Buñol (Catalan/Valencian: Bunyol) is a town and municipality in the province of Valencia, Spain.
The municipality has an area of some 112 km², and is situated approximately 38 km west of the provincial and autonomous community capital city, Valencia. It lies along the Buñol River and is surrounded by the mountain ranges La Sierra de Las Cabrillas, la Sierra de Dos Aguas and la Sierra de Malacara y Martés.
is just 39 kilometres from the city of Valencia, in a mountainous area
close to the coast. In the surrounding region you will have the chance
to enjoy beautiful nature areas such as Alta Cave, the Juanes River and
Turche Cave, where there is a 60 metre waterfall at rainy times of
The town also has many parks and gardens. Other points of
interest are its 13th century castle, the old town around it and El
Salvador Church, which also houses the town’s Archaeological Museum.
The municipal local economic base is a mixture of the industrial and the agricultural (carob trees, almond trees, fruit trees, olive trees and grapes.)
Nevertheless, it is in August when thousands of people head for Buñol to take part in its famous “Tomatina”. This amusing fiesta involves everyone hurling tomatoes at each other and has the International Tourist Interest designation.
Tomatina tomato fight.
Archaeological evidence indicates civilization in Buñol going back 50,000 years. Buñol's population is about 9,000 people but is visited by over 30,000 for La Tomatina: a tomato throwing event in the Plaza del Pueblo.
On the last Wednesday of every August, thousands of people gather in the Plaza and throw metric tons of ripe tomatoes at each other.
Buñol has regional rail passenger service to Valencia via the RENFE system.
On August 29, 2007, 40,000 Spaniards gathered in the town to throw 115,000 kilograms of tomatoes at each other in the yearly Tomatina festival. Bare-chested tourists also included hundreds of British, French, and Germans.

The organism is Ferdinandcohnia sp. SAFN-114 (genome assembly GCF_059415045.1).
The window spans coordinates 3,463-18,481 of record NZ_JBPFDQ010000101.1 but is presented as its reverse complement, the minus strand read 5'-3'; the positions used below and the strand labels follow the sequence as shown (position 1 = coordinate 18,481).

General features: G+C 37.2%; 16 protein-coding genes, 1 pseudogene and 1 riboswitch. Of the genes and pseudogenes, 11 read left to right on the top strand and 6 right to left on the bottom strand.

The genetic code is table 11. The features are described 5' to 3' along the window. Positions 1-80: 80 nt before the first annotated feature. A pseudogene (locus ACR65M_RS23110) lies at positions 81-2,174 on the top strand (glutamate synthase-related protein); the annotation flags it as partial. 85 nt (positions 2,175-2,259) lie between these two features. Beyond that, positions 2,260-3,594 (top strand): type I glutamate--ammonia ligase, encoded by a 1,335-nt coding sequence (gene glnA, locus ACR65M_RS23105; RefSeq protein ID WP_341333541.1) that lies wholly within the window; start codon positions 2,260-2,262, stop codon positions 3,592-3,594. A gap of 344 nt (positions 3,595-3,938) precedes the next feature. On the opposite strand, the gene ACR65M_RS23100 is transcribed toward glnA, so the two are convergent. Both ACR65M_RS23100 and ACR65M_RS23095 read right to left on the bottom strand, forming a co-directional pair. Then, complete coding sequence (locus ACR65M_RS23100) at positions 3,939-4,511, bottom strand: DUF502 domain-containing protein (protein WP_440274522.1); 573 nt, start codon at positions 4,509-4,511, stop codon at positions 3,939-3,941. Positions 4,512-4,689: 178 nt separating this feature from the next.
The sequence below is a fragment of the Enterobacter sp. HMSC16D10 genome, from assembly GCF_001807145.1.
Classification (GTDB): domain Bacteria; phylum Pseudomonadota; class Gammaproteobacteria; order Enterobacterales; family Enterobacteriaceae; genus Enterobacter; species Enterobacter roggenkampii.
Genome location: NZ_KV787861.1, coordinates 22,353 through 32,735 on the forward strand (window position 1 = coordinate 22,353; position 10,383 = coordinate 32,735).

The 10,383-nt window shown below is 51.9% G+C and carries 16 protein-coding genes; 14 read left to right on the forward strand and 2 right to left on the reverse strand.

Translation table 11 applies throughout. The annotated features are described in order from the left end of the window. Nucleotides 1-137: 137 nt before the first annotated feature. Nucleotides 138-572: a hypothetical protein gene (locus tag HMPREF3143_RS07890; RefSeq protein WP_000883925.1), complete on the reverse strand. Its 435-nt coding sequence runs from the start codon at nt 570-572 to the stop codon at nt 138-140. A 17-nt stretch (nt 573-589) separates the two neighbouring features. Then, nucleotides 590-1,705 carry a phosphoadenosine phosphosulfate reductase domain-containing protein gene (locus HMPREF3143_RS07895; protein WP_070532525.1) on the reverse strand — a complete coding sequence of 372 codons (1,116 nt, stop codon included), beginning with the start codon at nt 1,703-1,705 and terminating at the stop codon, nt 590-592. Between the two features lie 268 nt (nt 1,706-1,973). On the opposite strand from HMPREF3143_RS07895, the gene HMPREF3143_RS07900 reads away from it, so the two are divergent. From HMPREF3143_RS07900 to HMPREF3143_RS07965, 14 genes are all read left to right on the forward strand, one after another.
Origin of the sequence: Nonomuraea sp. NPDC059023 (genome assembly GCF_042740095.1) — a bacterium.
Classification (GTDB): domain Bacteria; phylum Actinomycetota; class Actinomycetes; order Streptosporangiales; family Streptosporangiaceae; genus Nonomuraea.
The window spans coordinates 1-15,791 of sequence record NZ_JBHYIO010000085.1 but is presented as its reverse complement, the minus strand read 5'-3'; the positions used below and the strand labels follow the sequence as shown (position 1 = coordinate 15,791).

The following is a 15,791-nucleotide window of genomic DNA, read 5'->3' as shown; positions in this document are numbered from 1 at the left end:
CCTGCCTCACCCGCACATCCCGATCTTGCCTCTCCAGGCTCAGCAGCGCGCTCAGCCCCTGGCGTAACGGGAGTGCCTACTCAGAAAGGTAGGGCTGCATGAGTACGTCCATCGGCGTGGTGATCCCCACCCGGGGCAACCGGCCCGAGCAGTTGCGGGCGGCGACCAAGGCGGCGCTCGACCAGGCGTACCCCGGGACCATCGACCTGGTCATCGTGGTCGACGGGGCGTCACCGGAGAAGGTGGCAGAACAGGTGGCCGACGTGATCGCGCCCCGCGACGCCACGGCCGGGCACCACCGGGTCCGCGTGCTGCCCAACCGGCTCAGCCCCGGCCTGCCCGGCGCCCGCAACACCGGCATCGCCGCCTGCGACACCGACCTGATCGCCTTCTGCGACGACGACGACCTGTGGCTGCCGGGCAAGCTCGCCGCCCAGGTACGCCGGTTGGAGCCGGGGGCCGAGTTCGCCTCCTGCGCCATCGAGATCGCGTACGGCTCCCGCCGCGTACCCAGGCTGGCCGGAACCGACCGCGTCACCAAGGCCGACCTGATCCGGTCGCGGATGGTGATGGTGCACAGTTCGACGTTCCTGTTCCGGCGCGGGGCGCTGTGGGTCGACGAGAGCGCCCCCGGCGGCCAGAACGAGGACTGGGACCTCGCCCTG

The sunny Mediterranean city of Valencia in Spain is world-renowned for
its tasty and succulent oranges. And just thirty miles away is Buñol,
another town just as famous for its produce. But its notoriety comes
from the locals' habit of wearing the produce as well as tasting it:
every year, Buñol hosts La Tomatina, the world's largest vegetable
fight. Situated only 30 kilometers inland from the Mediterranean Sea,
and well-connected by motorway and rail to Madrid and Valencia, this
charming town erupts into a fiery blaze of tomato-hurling on the last
Wednesday of every August.
The "batalla" takes place during a week-long celebration filled with
on-going festivities and with even greater anticipation for the
monstrous tomato battle that serves as the culmination of the week's
Without question the biggest tomato fight in the world, La Tomatina
started with a good laugh. During the forties, in Buñol's main town
square, a number of friends started a tomato fight for unknown reasons.
It's unclear whether the initial volley was aimed at city officials or
simply pedestrians unlucky enough to be in the line of fire. Soon
enough, however, with their rowdy hooliganism drawing passers-by into
the fray, everyone was having a great time. They had so much fun, in
fact, that from that day forward, the fiesta has been celebrated
annually and has grown ever bigger each year.
In an effort to draw more tourism (and therefore more targets) into the small town of Buñol, La Tomatina has blossomed into a full-blown fiesta that coincides with the festival for the town's patron saint. For a week leading up to the epic battle, the 20,000-strong town of Buñol, is filled with parades, fireworks, food and street parties. The night before La Tomatina, the narrow streets beneath the town's imposing Medieval bell tower are filled with tomatoes, in a much more palatable form than they will be the next day!
Cauldrons of delectable paella
cooking, simmered traditionally over wood-burning fires line the
Concurso des Paellas, near the Plaza del Pueblo, site of the imminent
skirmishes. Wine and food flow around the small town until the wee
hours, in a fabulous Dickens-like foreshadowing. After all, who can do
battle thirsty and on an empty stomach?
Then, early Wednesday morning, shopkeepers and business owners along the Plaza set about covering windows and doors in preparation for the messy onslaught. Large trucks rumble up the cobblestone streets to arrive in the crowd-filled square and, from the back of the huge trucks, official instigators begin ceremoniously pelting the awaiting throng with their precious cargo: sloppy, squishy tomatoes trucked in from the four corners of Spain.
Dressed in clothing doomed for the rubbish bin, more than 20,000 revelers retaliate against the truckers, each other and anything else that strays within range of their hand-crushed veggie blobs. Soon the streets are awash in seeds, pulp and tomato guts - possibly one of the best starts to a great marinara sauce to be found west of Mont Blanc.
The insanity ensues until more than 90,000 pounds of tomatoes have been hurled at anything with a pulse that ducks, runs, stops, turns about, or fights back. For visiting tourists, be aware that anyone with a camera or a baseball cap will be considered a prime target. Like all good battles, the assault is over in less than half an hour. Everyone then reconciles with their former targets and fellow warriors and heads down to the river to remove the saucy mess from hair and body.